It was a perfect coda to the 2001 screening and the end of quite a night. Life is full of surprises, and 2001 performed live, well, thinking back to when I first saw 2001 on the BBC, one Christmas many years ago, well, who would have thought back then that I would have spent a night like this one? Makes you wonder what the future will bring. Just like 2001: A Space Odyssey must have made people wonder back in 1968.

Licence To Kill (1989)

bond50Hot on the heels of the generally fine but flawed The Living Daylights, comes Timothy Dalton’s second and sadly last outing as secret agent James Bond (that said, some hardcore Bond fans may have some cause to consider Dalton as never truly being Bond, particularly in this vengeance-themed story- he’s hardly doing his duty for his country here, its all strictly personal and contrary to orders).

Licence To Kill is a film about revenge and its consequences. The film greatly benefits from having the one thing Dalton’s previous entry sorely lacked- a really great villain, and with drug baron Franz Sanchez (Robert Davi) the film has one of Bond’s very best. Captured in the film’s first action sequence by Bond’s  CIA buddy Felix Leiter (David Hedison), Sanchez breaks out of police custody and gets his bloody revenge on Felix.  Felix’s wife is murdered (and possibly raped/tortured in the process but that’s not really elaborated) and Felix himself nearly tortured to death by being fed to a shark.  Bond goes after Sanchez, seeking revenge of his own and defying MI6 orders. Bond is working outside of British Intelligence, ignoring the fact that he has been stripped of his licence to kill. Its a cold, ruthless Bond here, one far removed from that of Roger Moore’s outings, a Bond that plays to Dalton’s strengths and reduces the weaknesses shown in his previous Bond entry (his awkward romancing for instance- Dalton’s Bond is a colder hero, far from the ‘smooth-operator’ of Moore).

Continuing the films huge improvements over The Living Daylights, we get two great Bond girls- Pam Bouvier (Carey Lowell), an associate of Felix who assists Bond in his pursuit of Sanchez, and Lupe Lamora (Taliso Soto), Sanchez’s reluctant girlfriend. Both women are excellent, more than just beautiful eye-candy, they both move the plot forward, something that can’t always be said of Bond films before or since. The physicality of the film is something that wouldn’t return until the Daniel Craig editions. Bond is beaten and bleeding as a result of his many fights and stunts here, certainly shaken and stirred if you will forgive the pun. Yes its violent but its a violence with consequences as opposed to the cartoon-like escapades of, say, the Roger Moore films.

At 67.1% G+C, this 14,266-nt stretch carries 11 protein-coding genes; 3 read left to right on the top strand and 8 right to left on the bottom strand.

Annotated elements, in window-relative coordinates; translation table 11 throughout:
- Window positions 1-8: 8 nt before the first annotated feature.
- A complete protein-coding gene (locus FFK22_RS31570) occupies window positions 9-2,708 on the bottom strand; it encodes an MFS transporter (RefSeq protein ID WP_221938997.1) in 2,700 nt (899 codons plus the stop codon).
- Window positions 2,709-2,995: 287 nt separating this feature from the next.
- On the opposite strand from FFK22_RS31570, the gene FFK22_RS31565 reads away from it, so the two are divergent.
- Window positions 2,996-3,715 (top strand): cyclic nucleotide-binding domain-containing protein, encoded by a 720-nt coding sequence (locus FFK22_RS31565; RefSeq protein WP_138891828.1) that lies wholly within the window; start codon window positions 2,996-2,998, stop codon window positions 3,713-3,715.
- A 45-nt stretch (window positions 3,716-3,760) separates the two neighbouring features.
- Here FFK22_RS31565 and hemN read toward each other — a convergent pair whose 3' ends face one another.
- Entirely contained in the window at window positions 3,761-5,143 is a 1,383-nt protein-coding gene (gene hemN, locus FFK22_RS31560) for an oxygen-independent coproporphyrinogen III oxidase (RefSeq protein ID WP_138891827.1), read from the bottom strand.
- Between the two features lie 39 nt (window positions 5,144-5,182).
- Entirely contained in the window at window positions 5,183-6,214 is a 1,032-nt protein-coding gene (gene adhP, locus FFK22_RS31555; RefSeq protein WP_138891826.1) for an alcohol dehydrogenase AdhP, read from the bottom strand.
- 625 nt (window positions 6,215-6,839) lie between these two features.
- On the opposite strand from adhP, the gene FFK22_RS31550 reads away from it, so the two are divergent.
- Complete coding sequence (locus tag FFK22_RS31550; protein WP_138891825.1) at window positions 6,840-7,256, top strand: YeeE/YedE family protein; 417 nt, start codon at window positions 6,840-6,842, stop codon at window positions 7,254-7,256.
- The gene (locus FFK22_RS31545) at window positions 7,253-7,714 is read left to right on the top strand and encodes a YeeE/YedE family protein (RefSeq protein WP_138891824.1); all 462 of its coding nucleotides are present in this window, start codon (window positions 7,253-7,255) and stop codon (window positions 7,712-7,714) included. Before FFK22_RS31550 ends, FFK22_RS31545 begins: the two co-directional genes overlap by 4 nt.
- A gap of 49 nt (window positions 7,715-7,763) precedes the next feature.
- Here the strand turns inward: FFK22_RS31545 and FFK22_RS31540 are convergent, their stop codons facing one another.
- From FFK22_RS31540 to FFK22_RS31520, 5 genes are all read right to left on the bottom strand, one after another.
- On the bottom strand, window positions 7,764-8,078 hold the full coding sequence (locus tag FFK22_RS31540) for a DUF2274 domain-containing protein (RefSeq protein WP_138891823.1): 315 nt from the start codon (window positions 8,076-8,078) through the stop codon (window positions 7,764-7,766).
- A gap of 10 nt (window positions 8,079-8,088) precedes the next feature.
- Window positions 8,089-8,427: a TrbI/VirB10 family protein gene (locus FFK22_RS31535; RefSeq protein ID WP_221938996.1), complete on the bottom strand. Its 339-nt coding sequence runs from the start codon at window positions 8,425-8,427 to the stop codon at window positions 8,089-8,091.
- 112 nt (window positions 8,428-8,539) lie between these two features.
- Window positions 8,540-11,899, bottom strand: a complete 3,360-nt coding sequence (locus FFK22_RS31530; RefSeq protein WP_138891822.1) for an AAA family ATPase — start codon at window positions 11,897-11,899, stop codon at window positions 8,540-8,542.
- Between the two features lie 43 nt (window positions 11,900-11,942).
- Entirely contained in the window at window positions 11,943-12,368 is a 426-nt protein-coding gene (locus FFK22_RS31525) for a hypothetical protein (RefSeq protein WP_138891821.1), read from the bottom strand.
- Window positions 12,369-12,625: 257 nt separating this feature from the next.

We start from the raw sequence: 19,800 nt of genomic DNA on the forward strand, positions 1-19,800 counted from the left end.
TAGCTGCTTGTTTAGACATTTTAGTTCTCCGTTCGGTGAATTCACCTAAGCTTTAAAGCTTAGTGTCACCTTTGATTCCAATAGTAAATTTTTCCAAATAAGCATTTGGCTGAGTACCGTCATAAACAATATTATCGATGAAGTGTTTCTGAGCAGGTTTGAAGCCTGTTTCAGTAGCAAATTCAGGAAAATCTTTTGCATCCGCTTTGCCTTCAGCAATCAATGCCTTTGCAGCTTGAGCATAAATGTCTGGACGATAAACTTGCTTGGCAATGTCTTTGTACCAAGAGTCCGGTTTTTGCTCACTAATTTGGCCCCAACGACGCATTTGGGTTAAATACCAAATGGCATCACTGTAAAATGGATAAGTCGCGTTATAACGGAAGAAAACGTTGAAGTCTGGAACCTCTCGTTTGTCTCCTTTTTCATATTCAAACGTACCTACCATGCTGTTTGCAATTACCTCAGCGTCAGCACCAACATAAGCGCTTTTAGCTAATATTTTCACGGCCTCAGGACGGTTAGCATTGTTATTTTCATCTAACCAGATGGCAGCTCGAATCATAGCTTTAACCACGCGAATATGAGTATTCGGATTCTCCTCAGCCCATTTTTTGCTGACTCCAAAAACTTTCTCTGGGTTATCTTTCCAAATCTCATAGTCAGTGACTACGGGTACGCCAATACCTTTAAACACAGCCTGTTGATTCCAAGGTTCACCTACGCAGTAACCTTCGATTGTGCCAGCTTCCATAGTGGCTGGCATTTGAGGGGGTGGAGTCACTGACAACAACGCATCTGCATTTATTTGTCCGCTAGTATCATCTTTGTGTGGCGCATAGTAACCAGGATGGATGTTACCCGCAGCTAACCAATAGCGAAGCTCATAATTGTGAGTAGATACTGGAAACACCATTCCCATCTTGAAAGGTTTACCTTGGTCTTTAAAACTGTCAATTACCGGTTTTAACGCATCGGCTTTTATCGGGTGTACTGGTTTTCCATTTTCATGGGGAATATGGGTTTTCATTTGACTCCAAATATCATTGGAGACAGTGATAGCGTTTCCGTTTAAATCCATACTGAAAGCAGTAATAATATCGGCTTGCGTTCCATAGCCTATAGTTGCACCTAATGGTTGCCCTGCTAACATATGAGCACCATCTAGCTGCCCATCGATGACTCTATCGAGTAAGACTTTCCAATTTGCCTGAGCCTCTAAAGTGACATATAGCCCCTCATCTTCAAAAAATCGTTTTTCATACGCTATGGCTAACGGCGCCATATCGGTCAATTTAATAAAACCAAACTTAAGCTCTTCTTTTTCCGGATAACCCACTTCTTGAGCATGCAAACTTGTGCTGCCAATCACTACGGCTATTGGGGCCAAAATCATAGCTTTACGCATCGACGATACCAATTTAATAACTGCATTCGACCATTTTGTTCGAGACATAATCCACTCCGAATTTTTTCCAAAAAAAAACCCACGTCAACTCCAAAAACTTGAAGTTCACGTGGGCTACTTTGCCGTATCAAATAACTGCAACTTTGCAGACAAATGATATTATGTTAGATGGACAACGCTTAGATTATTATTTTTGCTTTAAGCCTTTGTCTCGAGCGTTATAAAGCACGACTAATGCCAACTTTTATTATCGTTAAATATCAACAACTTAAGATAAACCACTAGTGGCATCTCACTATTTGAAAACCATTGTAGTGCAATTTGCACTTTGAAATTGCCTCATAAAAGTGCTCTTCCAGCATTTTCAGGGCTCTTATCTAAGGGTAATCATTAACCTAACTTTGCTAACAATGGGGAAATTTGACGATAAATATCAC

I thoroughly enjoyed the film and will go so far as to say that its one of my favourite Bond films. It’s just such a shame that outside forces would give the franchise severe problems that resulted in Dalton’s tenure as Bond being over. What might that third Dalton film have been? We’ll sadly never know. In a way its OHMSS all over again. The Bond series breaking bounds only to fall back into the ‘comfort-zone’ of past entries.

The Living Daylights (1987)

bond50Progressing through the Bond 50 set, I’ve finally, at long last, reached the two films that I’ve never seen but have been curious about for many years- the two entries starring Timothy Dalton as James Bond. Curiously, producer ‘Cubby’ Broccoli had actually considered Dalton for the part years before, back in 1968 for On Her Majesty’s Secret Service, after Sean Connery first departed the franchise. Dalton was supposedly even offered the part but he declined it as he felt he was too young at the time. I’m not sure that was a wise move myself, as OHMSS, even with the much-maligned George Lazenby in the role of Bond, is in my eyes the best film in the series- with Dalton in  the part who could say what would have happened? Would the franchise have soared and Connery’s subsequent return proven unnecessary? I guess it is one of those great ‘what-if’s ‘of movie history, and one can only imagine how things may have turned out in that parallel universe. My own suspicion is that had Dalton taken the role, OHMSS may have been even more successful with audiences, he would have stuck with the franchise  and we would have had a great follow-up to OHMSS,as originally intended, with Dalton’s Bond seeking revenge after the murder of his wife, pushing the franchise into a serious direction not taken until decades later.